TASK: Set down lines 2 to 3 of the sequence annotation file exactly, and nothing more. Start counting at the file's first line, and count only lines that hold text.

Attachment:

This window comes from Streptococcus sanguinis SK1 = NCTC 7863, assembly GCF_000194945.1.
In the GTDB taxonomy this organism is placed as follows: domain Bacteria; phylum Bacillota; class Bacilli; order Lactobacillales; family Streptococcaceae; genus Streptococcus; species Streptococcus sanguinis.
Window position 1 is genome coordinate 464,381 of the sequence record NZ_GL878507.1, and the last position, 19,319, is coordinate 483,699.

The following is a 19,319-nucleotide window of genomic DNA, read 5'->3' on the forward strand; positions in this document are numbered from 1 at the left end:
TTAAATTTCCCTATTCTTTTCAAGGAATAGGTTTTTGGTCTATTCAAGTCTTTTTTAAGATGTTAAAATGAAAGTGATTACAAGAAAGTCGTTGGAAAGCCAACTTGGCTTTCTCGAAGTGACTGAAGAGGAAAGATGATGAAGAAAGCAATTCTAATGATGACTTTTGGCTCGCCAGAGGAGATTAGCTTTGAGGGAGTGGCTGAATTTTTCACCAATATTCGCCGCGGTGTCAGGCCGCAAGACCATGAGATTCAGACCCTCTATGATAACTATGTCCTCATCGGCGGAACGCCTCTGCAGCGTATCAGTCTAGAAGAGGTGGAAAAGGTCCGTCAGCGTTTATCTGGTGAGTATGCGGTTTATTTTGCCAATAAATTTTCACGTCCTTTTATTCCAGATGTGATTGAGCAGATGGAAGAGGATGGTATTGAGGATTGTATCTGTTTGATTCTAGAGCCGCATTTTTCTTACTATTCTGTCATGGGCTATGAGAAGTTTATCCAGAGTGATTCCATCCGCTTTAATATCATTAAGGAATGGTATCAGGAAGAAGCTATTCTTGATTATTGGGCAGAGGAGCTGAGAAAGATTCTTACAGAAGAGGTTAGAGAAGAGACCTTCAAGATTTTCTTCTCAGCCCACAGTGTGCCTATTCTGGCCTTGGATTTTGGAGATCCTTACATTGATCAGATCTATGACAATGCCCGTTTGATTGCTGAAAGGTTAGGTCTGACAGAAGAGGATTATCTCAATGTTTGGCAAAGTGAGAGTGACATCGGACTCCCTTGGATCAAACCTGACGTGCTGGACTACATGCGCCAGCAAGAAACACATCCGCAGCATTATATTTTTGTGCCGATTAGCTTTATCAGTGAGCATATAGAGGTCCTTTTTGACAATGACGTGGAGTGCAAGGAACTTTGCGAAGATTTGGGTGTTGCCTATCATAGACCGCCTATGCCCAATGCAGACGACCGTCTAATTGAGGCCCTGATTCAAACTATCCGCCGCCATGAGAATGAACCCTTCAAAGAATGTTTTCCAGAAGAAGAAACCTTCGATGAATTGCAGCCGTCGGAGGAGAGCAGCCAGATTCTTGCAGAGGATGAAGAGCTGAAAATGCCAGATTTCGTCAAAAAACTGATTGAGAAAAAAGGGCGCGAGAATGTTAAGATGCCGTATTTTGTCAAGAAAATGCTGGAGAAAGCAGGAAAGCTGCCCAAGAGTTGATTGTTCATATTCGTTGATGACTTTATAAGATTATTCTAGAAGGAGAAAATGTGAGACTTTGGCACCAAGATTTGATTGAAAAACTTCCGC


In the GTDB taxonomy this organism is placed as follows: domain Bacteria; phylum Bacillota; class Bacilli; order Lactobacillales; family Streptococcaceae; genus Streptococcus; species Streptococcus sanguinis.
Window position 1 is genome coordinate 464,381 of the sequence record NZ_GL878507.1, and the last position, 19,319, is coordinate 483,699.